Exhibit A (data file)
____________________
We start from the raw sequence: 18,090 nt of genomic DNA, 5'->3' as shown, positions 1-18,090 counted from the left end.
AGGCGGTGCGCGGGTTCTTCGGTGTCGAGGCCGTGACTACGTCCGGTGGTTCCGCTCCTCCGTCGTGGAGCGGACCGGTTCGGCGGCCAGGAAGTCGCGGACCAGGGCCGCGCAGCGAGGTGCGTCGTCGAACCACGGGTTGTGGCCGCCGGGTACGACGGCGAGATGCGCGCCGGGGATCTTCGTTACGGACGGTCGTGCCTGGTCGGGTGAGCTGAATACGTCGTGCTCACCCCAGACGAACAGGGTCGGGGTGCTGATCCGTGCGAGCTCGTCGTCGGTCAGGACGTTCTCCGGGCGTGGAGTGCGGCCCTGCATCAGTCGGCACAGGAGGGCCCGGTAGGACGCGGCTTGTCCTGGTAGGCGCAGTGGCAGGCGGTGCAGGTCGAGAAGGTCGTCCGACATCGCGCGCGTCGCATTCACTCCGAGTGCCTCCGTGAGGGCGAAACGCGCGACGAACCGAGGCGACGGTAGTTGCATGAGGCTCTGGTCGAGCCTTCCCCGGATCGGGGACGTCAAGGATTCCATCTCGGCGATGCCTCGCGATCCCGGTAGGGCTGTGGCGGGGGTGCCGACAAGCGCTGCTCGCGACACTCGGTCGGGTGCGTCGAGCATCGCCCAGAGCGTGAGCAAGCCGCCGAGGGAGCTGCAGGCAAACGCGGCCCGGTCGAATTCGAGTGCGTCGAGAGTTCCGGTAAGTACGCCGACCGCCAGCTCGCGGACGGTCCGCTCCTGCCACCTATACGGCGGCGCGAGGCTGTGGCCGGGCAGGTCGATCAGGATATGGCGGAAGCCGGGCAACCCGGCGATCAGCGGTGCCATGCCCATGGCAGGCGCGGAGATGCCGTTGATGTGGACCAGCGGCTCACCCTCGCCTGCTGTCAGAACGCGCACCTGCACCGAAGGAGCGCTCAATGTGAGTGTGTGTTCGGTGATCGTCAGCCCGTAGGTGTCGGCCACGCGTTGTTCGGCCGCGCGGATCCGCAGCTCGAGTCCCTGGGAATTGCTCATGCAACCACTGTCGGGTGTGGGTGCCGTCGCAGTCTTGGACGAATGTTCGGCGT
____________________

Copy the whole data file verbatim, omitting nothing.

We start from the raw sequence: 18,090 nt of genomic DNA, 5'->3' as shown, positions 1-18,090 counted from the left end.
AGGCGGTGCGCGGGTTCTTCGGTGTCGAGGCCGTGACTACGTCCGGTGGTTCCGCTCCTCCGTCGTGGAGCGGACCGGTTCGGCGGCCAGGAAGTCGCGGACCAGGGCCGCGCAGCGAGGTGCGTCGTCGAACCACGGGTTGTGGCCGCCGGGTACGACGGCGAGATGCGCGCCGGGGATCTTCGTTACGGACGGTCGTGCCTGGTCGGGTGAGCTGAATACGTCGTGCTCACCCCAGACGAACAGGGTCGGGGTGCTGATCCGTGCGAGCTCGTCGTCGGTCAGGACGTTCTCCGGGCGTGGAGTGCGGCCCTGCATCAGTCGGCACAGGAGGGCCCGGTAGGACGCGGCTTGTCCTGGTAGGCGCAGTGGCAGGCGGTGCAGGTCGAGAAGGTCGTCCGACATCGCGCGCGTCGCATTCACTCCGAGTGCCTCCGTGAGGGCGAAACGCGCGACGAACCGAGGCGACGGTAGTTGCATGAGGCTCTGGTCGAGCCTTCCCCGGATCGGGGACGTCAAGGATTCCATCTCGGCGATGCCTCGCGATCCCGGTAGGGCTGTGGCGGGGGTGCCGACAAGCGCTGCTCGCGACACTCGGTCGGGTGCGTCGAGCATCGCCCAGAGCGTGAGCAAGCCGCCGAGGGAGCTGCAGGCAAACGCGGCCCGGTCGAATTCGAGTGCGTCGAGAGTTCCGGTAAGTACGCCGACCGCCAGCTCGCGGACGGTCCGCTCCTGCCACCTATACGGCGGCGCGAGGCTGTGGCCGGGCAGGTCGATCAGGATATGGCGGAAGCCGGGCAACCCGGCGATCAGCGGTGCCATGCCCATGGCAGGCGCGGAGATGCCGTTGATGTGGACCAGCGGCTCACCCTCGCCTGCTGTCAGAACGCGCACCTGCACCGAAGGAGCGCTCAATGTGAGTGTGTGTTCGGTGATCGTCAGCCCGTAGGTGTCGGCCACGCGTTGTTCGGCCGCGCGGATCCGCAGCTCGAGTCCCTGGGAATTGCTCATGCAACCACTGTCGGGTGTGGGTGCCGTCGCAGTCTTGGACGAATGTTCGGCGT